Tony Huttenstine misses his big, beautiful, tricked-out Kenworth W900 - but he doesn't miss the fuel economy.

Tony Huttenstine takes advantage of technology by using a laptop and iPhone for routing and finding loads.
Tony Huttenstine takes advantage of technology by using a laptop and iPhone for routing and finding loads.

He still gets plenty of attention with his 2006 Peterbilt 387. It's a show truck he bought used from Minnesota-based Long Haul Trucking, where he's been among their top owner-operators for the past three years. Best of all, depending on the load, it gets as much as 8 mpg. His old rig never broke 6 mpg.

"That's driving conservative; 64 mph is a breakneck speed for me these days," he says. He put wide-base single tires and wheels on tractor and trailer and converted the traditional exhaust stack to a "weed-burner."

His 2007 Reitnour flatbed is a bit heavy for most of the freight he hauls, he says, "but I wanted to be ready for anything that was thrown my way." The QuickDraw tarp system, which essentially converts the flatbed to a dry van, is a big help in that respect, and time saved on tarping can go toward revenue-producing activities.

Huttenstine, who lives in Kirsksville, Mo., with his wife and two kids, grew up in a family of truckers. He started driving over-the-road nine years ago at the company where his father and brother worked, BTI out of Des Moines, Iowa. After a few years in a company truck, he was able to buy his own.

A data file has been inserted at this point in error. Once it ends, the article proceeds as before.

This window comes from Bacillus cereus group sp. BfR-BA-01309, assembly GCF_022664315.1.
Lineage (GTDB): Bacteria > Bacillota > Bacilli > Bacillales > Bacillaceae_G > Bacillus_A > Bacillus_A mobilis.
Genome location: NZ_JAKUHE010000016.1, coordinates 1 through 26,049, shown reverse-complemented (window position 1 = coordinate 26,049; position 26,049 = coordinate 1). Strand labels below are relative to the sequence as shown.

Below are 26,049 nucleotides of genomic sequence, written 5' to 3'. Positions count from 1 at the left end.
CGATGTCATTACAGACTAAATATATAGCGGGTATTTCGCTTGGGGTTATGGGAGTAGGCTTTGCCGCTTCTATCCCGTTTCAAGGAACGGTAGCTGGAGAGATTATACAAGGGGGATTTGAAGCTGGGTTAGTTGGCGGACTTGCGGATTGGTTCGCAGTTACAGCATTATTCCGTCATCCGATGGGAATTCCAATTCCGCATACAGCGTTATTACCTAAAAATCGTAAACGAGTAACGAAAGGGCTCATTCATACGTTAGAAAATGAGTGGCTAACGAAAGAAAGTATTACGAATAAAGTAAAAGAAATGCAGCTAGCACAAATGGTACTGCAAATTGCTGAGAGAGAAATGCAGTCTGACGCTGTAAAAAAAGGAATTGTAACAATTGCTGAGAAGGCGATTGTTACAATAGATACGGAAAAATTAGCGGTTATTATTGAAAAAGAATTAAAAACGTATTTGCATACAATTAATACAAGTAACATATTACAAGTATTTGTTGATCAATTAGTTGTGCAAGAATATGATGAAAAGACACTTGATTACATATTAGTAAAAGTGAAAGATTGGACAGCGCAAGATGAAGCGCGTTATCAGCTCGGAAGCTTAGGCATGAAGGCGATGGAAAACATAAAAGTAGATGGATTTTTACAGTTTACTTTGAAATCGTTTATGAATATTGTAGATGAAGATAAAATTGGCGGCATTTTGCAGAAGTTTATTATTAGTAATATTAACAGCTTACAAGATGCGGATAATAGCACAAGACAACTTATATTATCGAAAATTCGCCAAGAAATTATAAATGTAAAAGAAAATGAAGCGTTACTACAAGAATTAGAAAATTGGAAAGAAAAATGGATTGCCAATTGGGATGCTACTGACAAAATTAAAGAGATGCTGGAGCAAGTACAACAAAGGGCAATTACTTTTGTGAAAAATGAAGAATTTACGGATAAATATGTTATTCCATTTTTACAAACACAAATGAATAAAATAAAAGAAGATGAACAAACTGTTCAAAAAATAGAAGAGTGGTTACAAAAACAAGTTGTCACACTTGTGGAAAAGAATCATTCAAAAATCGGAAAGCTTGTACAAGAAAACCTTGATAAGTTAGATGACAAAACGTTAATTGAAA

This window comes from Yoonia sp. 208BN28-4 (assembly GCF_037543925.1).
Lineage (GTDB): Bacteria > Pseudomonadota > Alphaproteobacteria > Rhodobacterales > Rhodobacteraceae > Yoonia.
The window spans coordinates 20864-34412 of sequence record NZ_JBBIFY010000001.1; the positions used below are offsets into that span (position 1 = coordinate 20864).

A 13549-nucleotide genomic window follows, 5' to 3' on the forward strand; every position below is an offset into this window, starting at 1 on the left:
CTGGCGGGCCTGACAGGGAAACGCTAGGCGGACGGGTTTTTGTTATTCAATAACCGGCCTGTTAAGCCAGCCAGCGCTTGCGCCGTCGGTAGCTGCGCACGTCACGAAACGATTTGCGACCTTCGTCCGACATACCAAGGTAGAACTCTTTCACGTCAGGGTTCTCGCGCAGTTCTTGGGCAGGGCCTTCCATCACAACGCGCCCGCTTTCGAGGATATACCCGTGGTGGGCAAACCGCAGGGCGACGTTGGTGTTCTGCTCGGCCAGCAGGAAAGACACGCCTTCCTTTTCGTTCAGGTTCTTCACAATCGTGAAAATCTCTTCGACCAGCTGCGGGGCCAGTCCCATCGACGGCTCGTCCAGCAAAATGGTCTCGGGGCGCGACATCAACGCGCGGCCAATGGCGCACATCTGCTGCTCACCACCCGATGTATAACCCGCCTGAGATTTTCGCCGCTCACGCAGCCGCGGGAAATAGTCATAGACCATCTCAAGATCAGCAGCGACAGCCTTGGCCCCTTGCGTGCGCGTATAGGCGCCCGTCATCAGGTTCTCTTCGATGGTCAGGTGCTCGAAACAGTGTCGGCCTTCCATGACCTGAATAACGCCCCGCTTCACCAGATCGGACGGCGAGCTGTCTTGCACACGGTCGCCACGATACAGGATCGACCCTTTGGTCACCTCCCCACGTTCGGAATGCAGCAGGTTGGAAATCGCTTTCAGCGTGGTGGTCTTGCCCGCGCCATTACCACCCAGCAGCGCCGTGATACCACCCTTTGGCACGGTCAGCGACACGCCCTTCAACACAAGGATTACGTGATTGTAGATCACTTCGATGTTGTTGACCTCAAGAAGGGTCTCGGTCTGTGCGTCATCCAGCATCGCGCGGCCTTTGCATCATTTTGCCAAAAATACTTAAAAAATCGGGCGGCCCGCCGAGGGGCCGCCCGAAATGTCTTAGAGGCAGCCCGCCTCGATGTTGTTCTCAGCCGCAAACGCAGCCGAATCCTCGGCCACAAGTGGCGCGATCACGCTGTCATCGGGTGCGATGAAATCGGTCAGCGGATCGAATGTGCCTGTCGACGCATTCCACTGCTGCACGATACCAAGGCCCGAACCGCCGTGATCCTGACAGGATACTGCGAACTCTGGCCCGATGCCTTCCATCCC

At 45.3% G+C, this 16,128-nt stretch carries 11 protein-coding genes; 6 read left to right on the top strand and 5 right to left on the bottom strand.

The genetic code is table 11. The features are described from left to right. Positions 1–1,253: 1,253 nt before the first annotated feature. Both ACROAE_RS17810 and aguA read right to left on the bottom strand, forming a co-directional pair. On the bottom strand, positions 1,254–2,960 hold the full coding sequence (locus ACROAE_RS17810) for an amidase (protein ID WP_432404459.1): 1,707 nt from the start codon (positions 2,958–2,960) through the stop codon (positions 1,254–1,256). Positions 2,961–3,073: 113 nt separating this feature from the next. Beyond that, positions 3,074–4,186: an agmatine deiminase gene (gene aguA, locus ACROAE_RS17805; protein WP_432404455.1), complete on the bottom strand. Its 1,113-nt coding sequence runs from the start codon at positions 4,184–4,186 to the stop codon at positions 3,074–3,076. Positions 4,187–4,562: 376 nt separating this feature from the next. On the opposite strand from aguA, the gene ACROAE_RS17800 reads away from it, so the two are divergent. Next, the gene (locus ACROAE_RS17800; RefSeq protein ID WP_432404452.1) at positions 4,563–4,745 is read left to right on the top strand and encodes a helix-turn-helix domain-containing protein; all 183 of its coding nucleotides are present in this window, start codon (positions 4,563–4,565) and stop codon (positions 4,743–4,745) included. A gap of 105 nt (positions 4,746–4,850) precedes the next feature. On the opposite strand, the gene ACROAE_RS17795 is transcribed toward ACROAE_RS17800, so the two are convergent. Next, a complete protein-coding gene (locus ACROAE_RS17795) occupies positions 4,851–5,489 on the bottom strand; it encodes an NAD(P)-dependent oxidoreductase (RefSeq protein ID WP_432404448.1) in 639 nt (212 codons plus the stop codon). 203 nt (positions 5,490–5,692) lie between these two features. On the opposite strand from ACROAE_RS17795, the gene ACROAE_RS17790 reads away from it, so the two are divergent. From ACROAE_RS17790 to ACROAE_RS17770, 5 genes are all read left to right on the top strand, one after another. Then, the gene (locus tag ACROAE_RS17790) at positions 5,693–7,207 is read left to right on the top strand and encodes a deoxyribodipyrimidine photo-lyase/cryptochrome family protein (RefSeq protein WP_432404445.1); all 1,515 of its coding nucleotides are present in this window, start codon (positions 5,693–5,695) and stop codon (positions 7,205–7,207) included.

He applied more than once at Long Haul Trucking before he was accepted. He says the company, owned by John Daniels, has lived up to its reputation as a place that treats drivers and owner-operators right. The company's motto is "running on the power of promises kept," and that means being honest with drivers as well as with customers. In 2010, Huttenstine won Long Haul's highest driver honor, the Harry Slimmer Leadership Award.

Huttenstine's a stickler for personal appearance, wearing nice blue jeans and a Dickies button-up work shirt every day. He never goes more than two days without a shave, and he's frustrated by other drivers who shower infrequently and wear sweatpants, undershirts and open-toed shoes.

"I wish people would take a little more pride in themselves," he says. "If you're going to go to work, you go to work. You're not on vacation, you're out there to do a job. When you show up at a customer, your presentation sells."

He uses the Drivers Daily Log computer software program, which not only tracks his hours of service but also information such as revenue, expenses, deadhead and loaded miles, miles per gallon and fuel cost per mile. He also uses his laptop and iPhone for tasks such as routing and finding loads.

He reads trade magazines to keep up with the industry and says Long Haul has a great safety director who helps keep drivers up to speed. He also tries to surround himself with and learn from others who are smart and have a positive attitude.

"You've got to be willing to learn something every day," Huttenstine says. "As soon as you think you've got it figured out, it's over."

To read more about the new breed of owner-operator, click here.

From the April 2012 issue of HDT